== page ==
One such restriction declared that local entre­pre­neurs, like land­scapers or owners of plant nurs­eries, were non-essential. As such, these stores were forced to close their busi­nesses by gov­ernment mandate. The most recent exec­utive order allowed them to reopen, “subject to the enhanced social-dis­tancing rules described in section 11(h) of this order.” These restric­tions apply until May 15 at the ear­liest. In the same vein, local Wal­marts were allowed to sell soil and seeds sep­a­rately, but seedlings were off the table. To put it simply, until the restric­tions were relaxed this week, any Michi­gander hoping to use their quar­antine to plant a garden was sorely dis­ap­pointed. Sim­i­larly, land­scapers can hope at best for an unem­ployment check.

Another of the inex­plicable restric­tions is Whitmer’s order for some stores to keep their home improvement sec­tions roped off to cus­tomers. This order does not come because she has deemed paint non-essential. She still permits stores to handle online trans­ac­tions and curbside pickups for mate­rials within these sec­tions, but she has decreed that they will not be acces­sible in-store.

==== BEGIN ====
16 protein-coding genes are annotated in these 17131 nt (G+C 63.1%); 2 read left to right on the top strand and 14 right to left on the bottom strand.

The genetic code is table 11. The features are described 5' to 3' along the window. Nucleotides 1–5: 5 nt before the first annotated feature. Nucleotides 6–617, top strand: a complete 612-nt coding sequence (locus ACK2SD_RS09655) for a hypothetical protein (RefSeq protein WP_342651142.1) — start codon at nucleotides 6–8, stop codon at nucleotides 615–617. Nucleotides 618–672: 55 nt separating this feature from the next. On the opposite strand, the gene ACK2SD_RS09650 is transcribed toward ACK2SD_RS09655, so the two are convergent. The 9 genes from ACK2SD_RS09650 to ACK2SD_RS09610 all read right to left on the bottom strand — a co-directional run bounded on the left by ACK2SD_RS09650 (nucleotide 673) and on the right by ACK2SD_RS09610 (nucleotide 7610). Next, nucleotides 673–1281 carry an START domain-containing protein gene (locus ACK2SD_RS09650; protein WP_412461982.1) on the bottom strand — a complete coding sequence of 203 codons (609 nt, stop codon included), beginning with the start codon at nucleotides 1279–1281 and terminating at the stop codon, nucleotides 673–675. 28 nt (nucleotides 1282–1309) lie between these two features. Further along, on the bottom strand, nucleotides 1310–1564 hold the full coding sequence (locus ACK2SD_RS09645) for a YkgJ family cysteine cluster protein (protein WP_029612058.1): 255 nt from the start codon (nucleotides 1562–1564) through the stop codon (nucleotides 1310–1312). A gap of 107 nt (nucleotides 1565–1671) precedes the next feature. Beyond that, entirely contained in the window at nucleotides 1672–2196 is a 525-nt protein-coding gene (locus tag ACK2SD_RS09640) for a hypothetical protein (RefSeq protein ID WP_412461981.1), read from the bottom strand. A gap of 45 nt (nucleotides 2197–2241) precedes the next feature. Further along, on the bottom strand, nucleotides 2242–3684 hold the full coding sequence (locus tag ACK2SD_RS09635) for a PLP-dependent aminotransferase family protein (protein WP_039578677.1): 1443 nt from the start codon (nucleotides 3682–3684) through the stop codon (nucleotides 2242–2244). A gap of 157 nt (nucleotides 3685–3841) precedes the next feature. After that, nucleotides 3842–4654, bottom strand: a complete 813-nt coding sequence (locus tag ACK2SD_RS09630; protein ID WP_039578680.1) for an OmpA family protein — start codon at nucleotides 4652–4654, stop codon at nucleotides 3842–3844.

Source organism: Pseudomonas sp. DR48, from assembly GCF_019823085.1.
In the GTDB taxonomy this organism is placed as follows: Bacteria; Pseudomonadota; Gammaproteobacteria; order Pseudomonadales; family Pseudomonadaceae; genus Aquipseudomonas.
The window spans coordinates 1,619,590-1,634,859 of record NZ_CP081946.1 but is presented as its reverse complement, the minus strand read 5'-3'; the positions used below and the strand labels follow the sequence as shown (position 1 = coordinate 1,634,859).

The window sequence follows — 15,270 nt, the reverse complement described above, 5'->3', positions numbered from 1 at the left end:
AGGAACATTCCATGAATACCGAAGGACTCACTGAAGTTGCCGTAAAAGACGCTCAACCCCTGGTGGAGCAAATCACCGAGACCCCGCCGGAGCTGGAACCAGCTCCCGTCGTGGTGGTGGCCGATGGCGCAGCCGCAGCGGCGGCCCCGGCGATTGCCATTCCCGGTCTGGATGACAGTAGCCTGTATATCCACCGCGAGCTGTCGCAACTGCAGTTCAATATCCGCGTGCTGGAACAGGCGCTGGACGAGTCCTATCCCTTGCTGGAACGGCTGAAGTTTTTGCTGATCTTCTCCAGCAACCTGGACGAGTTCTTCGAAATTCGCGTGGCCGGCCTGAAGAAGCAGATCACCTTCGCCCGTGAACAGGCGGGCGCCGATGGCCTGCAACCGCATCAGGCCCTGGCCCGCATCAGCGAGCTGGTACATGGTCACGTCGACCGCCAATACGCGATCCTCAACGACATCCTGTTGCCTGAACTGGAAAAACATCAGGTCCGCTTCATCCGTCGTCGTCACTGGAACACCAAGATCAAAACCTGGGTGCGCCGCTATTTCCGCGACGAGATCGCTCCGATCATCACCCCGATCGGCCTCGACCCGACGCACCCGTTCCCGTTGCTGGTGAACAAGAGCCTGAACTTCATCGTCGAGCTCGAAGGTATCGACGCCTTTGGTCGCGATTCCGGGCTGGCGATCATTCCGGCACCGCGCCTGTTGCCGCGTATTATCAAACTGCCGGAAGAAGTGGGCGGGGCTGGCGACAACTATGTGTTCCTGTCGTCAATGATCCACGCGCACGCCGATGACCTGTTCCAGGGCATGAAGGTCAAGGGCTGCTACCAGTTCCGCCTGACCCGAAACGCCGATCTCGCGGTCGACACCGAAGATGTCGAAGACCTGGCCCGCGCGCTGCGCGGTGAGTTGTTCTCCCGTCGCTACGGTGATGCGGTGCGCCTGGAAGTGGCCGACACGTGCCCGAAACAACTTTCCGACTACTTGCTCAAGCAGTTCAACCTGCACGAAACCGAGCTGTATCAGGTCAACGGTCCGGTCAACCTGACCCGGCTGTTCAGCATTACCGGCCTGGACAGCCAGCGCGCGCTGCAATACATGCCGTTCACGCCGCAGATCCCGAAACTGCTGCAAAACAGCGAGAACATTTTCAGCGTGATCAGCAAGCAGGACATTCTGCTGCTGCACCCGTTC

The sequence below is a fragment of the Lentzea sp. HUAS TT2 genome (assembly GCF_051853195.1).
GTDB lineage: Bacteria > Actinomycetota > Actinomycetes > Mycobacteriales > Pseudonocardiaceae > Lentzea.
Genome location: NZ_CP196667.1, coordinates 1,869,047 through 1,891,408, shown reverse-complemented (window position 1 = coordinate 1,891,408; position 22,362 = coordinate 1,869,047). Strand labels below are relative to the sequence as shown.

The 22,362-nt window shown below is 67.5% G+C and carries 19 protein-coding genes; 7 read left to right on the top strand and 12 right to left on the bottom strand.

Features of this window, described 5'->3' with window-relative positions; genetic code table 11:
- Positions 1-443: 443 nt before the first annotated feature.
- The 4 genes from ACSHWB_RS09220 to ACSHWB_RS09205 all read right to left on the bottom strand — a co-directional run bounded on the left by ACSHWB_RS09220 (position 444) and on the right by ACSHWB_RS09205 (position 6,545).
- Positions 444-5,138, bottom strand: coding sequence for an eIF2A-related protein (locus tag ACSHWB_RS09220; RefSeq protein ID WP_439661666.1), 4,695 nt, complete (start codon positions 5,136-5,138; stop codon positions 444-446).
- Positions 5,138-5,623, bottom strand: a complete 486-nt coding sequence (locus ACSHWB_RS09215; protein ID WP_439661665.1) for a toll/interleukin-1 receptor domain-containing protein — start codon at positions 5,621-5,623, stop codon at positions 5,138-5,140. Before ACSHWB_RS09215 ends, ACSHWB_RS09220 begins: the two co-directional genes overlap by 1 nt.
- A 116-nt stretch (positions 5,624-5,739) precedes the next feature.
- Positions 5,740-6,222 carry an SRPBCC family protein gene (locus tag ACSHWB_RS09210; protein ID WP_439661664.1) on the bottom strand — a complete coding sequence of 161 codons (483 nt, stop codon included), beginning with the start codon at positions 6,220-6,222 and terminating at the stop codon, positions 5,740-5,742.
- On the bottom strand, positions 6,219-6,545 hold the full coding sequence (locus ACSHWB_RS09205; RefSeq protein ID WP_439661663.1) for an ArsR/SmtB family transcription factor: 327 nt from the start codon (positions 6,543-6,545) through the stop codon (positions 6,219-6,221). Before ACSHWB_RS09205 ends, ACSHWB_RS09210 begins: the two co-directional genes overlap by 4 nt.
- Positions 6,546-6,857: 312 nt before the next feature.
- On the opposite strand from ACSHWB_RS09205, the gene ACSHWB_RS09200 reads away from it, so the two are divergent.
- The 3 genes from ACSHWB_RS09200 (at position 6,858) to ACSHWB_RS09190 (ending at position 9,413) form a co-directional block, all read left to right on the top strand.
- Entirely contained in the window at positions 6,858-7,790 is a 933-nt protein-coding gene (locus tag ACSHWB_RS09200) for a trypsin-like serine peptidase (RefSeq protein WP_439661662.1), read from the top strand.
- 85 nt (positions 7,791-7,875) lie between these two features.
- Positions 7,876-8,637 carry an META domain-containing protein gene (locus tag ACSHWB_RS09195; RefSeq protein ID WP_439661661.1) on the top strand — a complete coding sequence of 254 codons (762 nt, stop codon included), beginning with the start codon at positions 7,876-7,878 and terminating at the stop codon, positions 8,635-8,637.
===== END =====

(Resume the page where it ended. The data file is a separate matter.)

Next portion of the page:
No one can explain the seem­ingly-arbi­trary clas­si­fi­ca­tions between what the gov­ernor con­siders essential and non-essential. The sheriffs’ press release sum­ma­rizes the matter neatly by saying, “[Whitmer] has created a vague framework of emer­gency laws that only confuse Michigan cit­izens.” Her stan­dards are unclear, and her jus­ti­fi­cation for such spe­cific restric­tions is absent.